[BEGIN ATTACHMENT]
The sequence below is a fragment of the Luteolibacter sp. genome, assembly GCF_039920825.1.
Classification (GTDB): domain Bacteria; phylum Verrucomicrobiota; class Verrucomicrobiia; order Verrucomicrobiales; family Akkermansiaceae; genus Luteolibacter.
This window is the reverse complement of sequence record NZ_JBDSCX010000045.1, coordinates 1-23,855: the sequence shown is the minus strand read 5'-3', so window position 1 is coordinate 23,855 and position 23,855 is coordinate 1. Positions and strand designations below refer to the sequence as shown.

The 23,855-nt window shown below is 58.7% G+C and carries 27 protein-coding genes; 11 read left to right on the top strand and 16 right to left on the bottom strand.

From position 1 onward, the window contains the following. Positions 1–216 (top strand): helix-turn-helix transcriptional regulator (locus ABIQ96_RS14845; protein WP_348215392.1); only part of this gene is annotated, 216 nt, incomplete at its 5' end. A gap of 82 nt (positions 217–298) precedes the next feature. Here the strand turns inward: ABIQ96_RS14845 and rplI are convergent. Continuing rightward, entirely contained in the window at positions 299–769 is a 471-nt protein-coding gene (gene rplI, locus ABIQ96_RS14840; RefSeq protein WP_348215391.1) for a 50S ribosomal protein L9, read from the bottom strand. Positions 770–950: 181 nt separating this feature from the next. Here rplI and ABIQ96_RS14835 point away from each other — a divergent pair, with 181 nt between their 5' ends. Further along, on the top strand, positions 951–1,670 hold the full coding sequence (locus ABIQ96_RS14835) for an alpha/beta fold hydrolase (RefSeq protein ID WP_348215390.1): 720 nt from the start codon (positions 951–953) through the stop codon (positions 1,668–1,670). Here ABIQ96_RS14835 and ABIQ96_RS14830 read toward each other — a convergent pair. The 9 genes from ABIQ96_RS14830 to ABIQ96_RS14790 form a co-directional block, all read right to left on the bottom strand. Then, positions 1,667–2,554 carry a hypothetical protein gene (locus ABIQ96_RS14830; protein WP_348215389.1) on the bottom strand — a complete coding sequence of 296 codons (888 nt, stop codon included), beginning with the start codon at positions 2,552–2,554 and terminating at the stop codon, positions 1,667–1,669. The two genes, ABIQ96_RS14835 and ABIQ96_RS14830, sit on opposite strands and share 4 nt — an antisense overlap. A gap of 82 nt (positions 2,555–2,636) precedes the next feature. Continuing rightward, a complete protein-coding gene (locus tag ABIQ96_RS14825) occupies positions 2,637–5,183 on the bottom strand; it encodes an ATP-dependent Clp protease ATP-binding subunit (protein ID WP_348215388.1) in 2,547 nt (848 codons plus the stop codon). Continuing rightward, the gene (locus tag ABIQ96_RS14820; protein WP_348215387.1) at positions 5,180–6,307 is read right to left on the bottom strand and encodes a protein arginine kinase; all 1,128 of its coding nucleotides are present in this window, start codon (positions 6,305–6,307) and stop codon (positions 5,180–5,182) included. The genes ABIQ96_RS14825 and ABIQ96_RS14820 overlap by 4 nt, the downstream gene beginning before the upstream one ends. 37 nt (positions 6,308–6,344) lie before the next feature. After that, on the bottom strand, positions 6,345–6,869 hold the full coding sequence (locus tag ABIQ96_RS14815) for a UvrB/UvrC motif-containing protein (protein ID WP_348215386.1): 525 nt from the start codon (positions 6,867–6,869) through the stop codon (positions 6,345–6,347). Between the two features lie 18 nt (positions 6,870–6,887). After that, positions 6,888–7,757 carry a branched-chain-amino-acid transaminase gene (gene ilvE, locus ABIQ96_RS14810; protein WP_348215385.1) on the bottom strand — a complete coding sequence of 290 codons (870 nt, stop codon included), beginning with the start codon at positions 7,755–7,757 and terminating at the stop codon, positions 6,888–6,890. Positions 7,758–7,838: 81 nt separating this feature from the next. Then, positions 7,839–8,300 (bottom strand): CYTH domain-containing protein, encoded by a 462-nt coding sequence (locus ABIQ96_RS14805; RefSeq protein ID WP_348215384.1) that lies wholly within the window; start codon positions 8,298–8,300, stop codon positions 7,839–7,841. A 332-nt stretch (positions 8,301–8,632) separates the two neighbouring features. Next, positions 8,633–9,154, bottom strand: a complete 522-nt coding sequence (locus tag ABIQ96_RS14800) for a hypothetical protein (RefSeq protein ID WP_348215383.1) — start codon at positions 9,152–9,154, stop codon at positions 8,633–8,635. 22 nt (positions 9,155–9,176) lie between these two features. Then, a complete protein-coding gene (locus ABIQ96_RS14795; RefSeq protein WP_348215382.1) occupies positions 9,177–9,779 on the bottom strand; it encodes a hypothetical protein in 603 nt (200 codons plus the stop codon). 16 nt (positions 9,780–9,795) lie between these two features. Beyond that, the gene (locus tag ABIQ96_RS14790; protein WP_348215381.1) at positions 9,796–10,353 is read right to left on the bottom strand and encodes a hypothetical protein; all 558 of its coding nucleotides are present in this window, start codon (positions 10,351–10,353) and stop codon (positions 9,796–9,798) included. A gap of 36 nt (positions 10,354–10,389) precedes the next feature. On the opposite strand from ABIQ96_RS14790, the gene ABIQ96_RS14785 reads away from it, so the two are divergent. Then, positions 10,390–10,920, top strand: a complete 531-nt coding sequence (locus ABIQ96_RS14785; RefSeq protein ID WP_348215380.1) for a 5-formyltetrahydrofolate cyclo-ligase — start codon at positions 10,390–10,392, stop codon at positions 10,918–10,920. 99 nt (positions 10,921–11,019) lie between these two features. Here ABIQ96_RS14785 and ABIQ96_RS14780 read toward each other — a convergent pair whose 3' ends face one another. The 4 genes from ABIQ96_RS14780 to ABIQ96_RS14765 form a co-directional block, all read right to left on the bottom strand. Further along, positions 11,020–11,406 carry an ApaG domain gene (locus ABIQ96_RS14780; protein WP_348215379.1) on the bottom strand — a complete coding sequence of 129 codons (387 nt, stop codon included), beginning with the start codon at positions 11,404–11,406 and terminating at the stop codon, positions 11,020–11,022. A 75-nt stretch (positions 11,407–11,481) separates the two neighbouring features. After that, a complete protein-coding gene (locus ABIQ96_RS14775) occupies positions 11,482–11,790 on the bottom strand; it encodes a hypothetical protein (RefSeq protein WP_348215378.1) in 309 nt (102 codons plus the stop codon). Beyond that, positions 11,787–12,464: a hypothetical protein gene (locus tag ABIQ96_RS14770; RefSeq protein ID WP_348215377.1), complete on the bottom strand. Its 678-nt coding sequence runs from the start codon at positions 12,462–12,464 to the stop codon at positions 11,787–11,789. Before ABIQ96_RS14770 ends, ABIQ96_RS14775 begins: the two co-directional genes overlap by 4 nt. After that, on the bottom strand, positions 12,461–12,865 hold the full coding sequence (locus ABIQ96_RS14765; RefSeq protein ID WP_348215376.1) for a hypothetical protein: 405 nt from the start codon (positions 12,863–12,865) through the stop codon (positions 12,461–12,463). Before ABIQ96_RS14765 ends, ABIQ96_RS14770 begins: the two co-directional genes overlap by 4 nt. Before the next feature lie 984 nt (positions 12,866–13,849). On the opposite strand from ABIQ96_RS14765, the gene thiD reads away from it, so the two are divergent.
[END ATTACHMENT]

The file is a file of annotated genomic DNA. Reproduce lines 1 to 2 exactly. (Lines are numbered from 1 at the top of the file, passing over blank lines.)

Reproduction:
The sequence below is a fragment of the Luteolibacter sp. genome, assembly GCF_039920825.1.
Classification (GTDB): domain Bacteria; phylum Verrucomicrobiota; class Verrucomicrobiia; order Verrucomicrobiales; family Akkermansiaceae; genus Luteolibacter.